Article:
1 tbsp sesame oil
2 tbsp Shaoxing rice wine
30g/1oz dried mushrooms, such as shiitake, porcini or Chinese mushrooms, soaked, drained and thinly sliced
1cm/½in piece of root ginger, peeled and cut into fine matchsticks
2 spring onions, cut into matchsticks
freshly ground black pepper



  • Rinse the fish inside and out under running cold water and pat dry with kitchen paper. Using a sharp knife, make three diagonal slits on both sides of the fish. Arrange the tomato on the base of a heatproof platter that will fit inside a wok. Lay the fish on top.
  • Mix together the soy sauce, oyster sauce, sesame oil and rice wine in a small bowl and season with pepper. Pour the sauce over the fish and sprinkle over the mushrooms and ginger. Cover with cling film  and leave to marinate in the fridge for about 20 minutes.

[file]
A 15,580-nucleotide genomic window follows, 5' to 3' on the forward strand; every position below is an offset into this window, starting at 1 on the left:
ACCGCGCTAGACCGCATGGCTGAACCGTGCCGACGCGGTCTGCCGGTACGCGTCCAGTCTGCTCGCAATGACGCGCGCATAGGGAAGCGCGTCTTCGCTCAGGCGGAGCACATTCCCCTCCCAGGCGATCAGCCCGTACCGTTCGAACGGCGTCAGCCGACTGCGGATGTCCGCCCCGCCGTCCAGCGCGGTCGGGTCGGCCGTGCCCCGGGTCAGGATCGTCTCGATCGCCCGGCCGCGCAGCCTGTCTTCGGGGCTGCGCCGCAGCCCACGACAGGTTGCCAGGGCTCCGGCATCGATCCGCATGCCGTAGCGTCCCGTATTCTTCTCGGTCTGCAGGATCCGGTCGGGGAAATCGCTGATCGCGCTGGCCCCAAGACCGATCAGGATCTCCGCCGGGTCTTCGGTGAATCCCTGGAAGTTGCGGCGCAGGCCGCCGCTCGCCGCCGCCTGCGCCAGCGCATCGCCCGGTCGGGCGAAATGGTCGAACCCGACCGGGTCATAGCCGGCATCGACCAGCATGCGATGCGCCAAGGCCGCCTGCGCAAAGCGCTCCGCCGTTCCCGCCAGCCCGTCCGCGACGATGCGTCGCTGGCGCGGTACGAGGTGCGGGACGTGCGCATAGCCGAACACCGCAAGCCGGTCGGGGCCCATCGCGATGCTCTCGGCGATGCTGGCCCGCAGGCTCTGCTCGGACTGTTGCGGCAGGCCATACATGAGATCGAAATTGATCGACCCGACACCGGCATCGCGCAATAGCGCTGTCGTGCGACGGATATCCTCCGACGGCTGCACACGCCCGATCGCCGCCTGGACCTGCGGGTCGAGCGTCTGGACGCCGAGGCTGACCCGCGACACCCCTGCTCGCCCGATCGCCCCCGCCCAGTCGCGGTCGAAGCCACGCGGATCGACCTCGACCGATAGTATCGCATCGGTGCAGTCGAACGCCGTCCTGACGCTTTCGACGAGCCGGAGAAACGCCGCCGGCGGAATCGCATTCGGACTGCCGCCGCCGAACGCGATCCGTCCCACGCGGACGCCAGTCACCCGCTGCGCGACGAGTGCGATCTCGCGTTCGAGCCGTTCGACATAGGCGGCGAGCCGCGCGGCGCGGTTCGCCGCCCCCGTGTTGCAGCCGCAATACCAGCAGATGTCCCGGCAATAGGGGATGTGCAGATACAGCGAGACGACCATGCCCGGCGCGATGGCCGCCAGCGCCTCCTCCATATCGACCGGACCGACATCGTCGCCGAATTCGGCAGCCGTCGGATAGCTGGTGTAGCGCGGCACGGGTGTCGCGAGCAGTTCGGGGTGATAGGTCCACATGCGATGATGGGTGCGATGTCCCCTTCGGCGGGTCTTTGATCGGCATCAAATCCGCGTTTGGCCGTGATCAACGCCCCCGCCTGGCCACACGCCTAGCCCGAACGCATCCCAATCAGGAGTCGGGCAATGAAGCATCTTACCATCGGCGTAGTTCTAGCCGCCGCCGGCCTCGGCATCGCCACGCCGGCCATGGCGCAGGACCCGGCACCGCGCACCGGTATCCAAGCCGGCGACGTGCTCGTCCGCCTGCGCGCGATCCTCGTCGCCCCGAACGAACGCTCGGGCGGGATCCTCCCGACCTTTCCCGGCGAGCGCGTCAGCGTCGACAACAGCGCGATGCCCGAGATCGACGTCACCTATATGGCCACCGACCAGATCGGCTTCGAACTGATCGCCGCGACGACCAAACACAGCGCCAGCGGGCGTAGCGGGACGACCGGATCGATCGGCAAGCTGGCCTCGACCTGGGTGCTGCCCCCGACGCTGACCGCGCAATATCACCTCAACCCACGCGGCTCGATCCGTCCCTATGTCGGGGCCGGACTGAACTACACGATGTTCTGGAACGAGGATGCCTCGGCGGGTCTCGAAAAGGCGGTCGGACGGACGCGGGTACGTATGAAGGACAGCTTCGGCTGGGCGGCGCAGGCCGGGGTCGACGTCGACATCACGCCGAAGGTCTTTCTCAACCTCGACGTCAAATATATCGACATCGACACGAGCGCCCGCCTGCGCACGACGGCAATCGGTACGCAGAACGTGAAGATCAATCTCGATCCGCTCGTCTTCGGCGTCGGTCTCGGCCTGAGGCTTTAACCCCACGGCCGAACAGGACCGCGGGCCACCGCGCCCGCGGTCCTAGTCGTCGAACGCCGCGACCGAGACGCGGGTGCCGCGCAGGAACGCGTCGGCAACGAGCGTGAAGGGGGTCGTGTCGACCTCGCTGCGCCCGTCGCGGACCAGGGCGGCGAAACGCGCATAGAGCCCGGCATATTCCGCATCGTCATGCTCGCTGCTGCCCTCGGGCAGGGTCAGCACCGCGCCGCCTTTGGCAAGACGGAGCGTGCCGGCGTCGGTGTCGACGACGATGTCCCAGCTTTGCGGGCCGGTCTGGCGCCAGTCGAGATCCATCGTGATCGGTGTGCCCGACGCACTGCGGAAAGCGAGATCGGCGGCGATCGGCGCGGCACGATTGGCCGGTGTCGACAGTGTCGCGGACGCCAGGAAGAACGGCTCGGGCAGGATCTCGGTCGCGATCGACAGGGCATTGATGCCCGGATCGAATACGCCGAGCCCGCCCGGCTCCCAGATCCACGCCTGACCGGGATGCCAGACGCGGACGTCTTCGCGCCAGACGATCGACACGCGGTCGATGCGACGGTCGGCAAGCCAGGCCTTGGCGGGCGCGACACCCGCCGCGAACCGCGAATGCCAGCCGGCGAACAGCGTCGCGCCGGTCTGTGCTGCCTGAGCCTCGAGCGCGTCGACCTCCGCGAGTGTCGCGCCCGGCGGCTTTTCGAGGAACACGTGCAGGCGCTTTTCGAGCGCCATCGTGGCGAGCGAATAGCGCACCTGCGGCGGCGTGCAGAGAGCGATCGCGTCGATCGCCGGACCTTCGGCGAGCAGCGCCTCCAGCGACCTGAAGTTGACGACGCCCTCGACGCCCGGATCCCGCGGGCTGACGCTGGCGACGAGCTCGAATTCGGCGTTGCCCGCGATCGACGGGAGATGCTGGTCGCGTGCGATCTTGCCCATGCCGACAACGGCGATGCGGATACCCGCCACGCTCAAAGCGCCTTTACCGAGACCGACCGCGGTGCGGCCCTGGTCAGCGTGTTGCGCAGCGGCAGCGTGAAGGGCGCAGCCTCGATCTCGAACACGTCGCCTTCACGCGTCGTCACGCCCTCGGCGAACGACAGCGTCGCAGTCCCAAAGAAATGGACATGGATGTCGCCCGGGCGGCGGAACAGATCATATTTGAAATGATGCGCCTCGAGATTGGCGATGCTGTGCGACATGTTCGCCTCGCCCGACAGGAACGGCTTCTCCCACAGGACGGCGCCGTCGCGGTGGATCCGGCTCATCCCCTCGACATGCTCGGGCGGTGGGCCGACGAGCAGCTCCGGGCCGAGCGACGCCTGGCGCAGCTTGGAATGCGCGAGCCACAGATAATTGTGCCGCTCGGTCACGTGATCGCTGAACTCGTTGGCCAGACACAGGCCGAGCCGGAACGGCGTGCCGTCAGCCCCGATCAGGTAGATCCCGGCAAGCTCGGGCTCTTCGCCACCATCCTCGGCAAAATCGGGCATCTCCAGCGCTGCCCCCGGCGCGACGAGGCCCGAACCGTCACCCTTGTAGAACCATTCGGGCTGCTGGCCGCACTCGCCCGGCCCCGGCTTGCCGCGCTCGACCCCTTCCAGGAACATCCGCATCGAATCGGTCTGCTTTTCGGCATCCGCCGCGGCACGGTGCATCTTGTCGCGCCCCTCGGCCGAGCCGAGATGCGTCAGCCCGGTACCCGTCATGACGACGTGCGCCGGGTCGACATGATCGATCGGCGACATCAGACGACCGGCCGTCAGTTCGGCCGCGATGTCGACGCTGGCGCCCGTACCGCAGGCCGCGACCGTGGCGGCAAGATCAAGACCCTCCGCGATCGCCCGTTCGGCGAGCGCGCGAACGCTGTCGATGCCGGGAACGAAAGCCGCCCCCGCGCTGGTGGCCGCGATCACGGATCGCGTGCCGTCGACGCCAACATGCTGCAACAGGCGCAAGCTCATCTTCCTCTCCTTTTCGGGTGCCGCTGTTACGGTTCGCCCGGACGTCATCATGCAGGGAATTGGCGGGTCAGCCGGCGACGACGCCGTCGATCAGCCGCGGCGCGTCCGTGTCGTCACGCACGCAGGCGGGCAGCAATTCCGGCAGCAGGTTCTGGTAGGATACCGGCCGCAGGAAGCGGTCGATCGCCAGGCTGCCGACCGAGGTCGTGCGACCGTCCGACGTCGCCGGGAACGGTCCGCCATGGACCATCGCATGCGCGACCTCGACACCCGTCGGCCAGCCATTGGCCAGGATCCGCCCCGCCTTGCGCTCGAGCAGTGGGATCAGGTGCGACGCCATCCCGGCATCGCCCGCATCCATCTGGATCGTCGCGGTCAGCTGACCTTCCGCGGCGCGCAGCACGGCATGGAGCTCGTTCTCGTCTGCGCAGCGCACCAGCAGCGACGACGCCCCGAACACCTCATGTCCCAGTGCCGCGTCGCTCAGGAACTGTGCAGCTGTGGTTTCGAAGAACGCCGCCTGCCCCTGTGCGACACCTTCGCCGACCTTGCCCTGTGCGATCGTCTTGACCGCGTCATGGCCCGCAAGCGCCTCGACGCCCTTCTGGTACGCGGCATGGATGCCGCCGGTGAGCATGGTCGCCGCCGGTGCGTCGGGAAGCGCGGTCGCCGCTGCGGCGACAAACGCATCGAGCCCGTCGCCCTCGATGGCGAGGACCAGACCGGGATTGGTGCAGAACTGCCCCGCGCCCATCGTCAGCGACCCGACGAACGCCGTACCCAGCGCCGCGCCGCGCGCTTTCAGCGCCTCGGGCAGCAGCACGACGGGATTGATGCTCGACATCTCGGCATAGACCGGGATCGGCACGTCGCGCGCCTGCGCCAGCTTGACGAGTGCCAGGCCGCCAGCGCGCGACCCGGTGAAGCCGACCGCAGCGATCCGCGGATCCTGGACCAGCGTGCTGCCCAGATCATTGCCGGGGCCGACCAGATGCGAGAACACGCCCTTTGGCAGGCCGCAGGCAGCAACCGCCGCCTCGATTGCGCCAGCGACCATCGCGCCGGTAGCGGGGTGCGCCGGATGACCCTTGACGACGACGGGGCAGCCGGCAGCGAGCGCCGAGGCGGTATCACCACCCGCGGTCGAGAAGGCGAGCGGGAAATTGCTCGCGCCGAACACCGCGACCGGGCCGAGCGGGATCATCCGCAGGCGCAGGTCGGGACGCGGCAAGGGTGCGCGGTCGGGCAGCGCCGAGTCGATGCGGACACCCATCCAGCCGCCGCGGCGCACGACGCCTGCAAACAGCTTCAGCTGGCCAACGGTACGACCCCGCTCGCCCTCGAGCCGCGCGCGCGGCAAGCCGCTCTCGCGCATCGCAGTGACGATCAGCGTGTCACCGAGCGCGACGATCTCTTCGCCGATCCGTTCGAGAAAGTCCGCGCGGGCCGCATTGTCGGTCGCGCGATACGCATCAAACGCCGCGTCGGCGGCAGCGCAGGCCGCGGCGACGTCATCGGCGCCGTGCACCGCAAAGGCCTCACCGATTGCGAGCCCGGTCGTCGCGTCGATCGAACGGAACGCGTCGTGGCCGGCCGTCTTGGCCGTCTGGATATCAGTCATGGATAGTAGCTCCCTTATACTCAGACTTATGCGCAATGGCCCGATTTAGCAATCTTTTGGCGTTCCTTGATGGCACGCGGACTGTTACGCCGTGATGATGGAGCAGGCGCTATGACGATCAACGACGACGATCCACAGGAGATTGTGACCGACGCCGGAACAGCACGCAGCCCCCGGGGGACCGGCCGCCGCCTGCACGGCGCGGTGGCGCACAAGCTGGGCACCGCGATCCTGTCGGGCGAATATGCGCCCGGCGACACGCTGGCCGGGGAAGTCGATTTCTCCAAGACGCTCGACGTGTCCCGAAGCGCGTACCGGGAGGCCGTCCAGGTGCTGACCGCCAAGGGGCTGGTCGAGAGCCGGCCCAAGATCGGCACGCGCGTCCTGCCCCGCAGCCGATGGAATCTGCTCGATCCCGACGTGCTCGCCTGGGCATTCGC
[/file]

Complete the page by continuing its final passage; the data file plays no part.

• Place several round cookie cutters or a wire cooling rack with legs  at least 2.5cm/1in tall inside a wok. Leaving a minimum gap of 1cm/½in below the steamer, add water to the wok and bring to the boil over a medium-high heat. Set the heatproof plate with the fish on the rack and steam, covered, for 10 minutes, or until the flesh separates from the bone easily and looks opaque when a fork is inserted. Keep an eye on the level of the water, adding more boiling water if necessary. Two minutes before the end of cooking, sprinkle over the spring onions. Serve immediately with boiled rice.

Lemongrass & Ginger by Leemei Tan is available from Nourish Books, online and in the good stores.

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Asparagus and ginger make for a delicious filling for these typical Chinese potstickers. You can adapt this recipe according to your own preferences, adding pork instead of asparagus. Nicola Graimes‘ non-vegetarian version also for you below to try.